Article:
Dawn Staley answered questions about trans athletes ahead of South Carolina's National Championship game. | Ken Ruinard-USA TODAY Sports via Greenville News

Dawn Staley is coaching the South Carolina Gamecocks in her fourth straight Final Four. She’s focused on getting her undefeated team ready, now facing Caitlin Clark and the Iowa Hawkeyes.

Yet on Saturday, one journalist decided to ask her about the presence of transgender athletes in sports. Staley handled the question like a pro.

“If you consider yourself a woman, and you want to play sports, or vice versa, you should be able to play,” Staley said.

Her answer didn’t get into the question of trans women competing in the female sports category. The reporter picked up on that and asked specifically if she supports that policy.

“Yes,” Staley said bluntly. “So now the barnstorm of people are going to flood my timeline and be a distraction to me in one of the biggest days of our game. And I’m OK with that.”

Hours later, the same general questions were asked of Iowa head coach Lisa Bluder. As opposed to Staley, she avoided giving a direct answer.

“I understand it’s a topic that people are interested in,” Bluder said, according to ESPN’s Katie Barnes. “But today my focus is on the game tomorrow, my players. It’s an important game we have tomorrow. And that’s what I want to be here to talk about. But I know it’s an important issue for another time.”

Some people have attacked the person who raised the issue. While the line of questions is legitimate, though the timing could be better. Asking these kinds of questions 24 hours before a game of epic proportions seems… misplaced.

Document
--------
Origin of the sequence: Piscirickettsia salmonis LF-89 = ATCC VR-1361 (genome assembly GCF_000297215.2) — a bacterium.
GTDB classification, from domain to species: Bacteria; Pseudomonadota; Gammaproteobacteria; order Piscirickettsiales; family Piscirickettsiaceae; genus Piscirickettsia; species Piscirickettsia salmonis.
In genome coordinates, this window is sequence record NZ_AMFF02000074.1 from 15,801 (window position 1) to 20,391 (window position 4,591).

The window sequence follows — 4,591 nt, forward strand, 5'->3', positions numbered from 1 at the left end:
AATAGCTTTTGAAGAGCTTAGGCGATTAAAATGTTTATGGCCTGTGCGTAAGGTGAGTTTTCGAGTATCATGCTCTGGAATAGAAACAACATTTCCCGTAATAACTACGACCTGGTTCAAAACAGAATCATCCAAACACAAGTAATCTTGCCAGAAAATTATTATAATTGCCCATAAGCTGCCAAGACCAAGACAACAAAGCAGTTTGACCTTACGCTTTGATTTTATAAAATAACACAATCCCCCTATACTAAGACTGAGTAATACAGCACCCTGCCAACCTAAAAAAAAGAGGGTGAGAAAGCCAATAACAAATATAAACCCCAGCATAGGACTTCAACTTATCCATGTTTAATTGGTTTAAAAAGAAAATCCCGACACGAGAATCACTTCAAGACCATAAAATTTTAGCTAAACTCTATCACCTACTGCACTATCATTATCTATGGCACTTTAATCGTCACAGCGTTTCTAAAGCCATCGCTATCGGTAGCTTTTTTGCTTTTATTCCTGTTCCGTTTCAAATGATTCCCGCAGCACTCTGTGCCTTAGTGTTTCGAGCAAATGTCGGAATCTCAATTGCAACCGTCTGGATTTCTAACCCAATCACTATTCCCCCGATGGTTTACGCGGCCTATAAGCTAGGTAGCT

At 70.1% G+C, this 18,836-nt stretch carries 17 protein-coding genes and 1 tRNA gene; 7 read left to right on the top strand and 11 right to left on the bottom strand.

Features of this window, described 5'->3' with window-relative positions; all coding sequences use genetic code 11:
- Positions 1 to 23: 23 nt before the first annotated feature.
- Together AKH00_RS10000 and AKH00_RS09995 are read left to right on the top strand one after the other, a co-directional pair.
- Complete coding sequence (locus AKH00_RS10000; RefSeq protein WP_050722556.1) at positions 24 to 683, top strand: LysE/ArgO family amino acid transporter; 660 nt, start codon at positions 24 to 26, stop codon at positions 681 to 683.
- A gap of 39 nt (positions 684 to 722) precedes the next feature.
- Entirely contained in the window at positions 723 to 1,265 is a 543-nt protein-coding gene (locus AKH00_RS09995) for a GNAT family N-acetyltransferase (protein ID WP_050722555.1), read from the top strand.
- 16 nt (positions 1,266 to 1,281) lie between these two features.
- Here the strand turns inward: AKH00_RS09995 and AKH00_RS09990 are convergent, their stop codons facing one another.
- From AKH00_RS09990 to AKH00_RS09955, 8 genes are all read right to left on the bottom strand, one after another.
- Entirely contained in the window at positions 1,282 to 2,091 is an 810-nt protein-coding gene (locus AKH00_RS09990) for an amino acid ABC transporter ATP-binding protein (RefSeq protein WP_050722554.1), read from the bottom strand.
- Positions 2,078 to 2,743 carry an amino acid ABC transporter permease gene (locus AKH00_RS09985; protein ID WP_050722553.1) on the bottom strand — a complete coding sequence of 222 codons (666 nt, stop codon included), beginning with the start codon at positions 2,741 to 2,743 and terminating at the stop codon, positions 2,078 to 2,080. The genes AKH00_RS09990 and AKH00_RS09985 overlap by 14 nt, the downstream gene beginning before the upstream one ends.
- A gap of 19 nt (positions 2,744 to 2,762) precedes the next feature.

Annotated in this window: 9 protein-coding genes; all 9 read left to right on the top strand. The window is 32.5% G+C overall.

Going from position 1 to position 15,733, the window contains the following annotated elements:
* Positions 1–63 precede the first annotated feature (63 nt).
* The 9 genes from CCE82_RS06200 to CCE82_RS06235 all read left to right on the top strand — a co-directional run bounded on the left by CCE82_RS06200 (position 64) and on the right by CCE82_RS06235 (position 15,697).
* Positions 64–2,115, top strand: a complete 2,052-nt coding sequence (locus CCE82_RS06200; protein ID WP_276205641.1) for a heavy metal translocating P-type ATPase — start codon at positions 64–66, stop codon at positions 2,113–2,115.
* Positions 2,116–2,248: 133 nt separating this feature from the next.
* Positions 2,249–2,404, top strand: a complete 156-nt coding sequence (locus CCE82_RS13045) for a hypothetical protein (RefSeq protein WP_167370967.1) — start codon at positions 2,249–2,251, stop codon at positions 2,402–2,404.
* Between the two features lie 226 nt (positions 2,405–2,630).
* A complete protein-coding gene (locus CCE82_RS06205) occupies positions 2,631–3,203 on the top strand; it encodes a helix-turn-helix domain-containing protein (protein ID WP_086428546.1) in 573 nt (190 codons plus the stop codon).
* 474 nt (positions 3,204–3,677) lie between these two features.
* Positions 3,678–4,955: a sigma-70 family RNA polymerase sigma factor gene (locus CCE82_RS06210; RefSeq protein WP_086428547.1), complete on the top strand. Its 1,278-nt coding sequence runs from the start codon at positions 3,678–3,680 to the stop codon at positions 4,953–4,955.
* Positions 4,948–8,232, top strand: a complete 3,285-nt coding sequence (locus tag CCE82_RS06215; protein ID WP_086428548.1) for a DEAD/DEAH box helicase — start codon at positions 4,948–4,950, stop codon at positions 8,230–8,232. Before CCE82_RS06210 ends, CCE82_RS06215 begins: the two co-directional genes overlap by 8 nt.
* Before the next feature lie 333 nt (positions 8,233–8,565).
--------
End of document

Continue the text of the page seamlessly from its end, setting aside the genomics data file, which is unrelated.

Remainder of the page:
Still, leaders in women’s sports will continue to be asked questions about this topic.

The questions harken back to MMA Fighting‘s Alex Lee asking fighter Sean Strickland about past anti-LGBTQ comments. The difference is that Strickland had previously engaged in the conversation (and not nicely). Lee’s questions of Strickland were totally appropriate, particularly days ahead of a fight.

These Final Four questions about trans athletes were out of left field. Staley and Bluder hadn’t engaged in the public conversation in the past (that Outsports knows of).

Still, good on Staley for answering directly. And it’s totally understandable that Bluder did not. Hopefully she will share her thoughts another time,

Of course, the conversation is a lot more complicated than blanket “yes” and “no” answers. Medical transition requirements are an important part of the conversation. In a press conference like this, there’s little room for lengthy diatribes and nuance.

On Sunday, Staley aims to win her third NCAA National Championship as a coach. Bluder seeks her first national title after losing in the Final last year to LSU and Kim Mulkey.